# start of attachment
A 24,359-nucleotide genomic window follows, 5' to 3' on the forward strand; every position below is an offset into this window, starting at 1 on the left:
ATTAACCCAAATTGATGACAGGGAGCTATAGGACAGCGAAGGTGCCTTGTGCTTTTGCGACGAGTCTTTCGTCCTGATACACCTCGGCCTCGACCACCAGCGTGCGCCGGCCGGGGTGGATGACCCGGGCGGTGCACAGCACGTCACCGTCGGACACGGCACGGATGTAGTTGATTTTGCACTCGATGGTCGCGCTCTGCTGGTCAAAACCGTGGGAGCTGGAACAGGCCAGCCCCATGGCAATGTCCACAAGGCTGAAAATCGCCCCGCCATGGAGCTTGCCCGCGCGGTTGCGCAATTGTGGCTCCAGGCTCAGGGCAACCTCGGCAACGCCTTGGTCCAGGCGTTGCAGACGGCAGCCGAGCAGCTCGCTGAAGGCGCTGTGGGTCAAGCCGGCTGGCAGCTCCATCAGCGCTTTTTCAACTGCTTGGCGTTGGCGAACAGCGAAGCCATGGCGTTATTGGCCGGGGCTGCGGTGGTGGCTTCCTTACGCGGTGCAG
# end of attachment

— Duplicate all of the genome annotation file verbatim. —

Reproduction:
A 24,359-nucleotide genomic window follows, 5' to 3' on the forward strand; every position below is an offset into this window, starting at 1 on the left:
ATTAACCCAAATTGATGACAGGGAGCTATAGGACAGCGAAGGTGCCTTGTGCTTTTGCGACGAGTCTTTCGTCCTGATACACCTCGGCCTCGACCACCAGCGTGCGCCGGCCGGGGTGGATGACCCGGGCGGTGCACAGCACGTCACCGTCGGACACGGCACGGATGTAGTTGATTTTGCACTCGATGGTCGCGCTCTGCTGGTCAAAACCGTGGGAGCTGGAACAGGCCAGCCCCATGGCAATGTCCACAAGGCTGAAAATCGCCCCGCCATGGAGCTTGCCCGCGCGGTTGCGCAATTGTGGCTCCAGGCTCAGGGCAACCTCGGCAACGCCTTGGTCCAGGCGTTGCAGACGGCAGCCGAGCAGCTCGCTGAAGGCGCTGTGGGTCAAGCCGGCTGGCAGCTCCATCAGCGCTTTTTCAACTGCTTGGCGTTGGCGAACAGCGAAGCCATGGCGTTATTGGCCGGGGCTGCGGTGGTGGCTTCCTTACGCGGTGCAG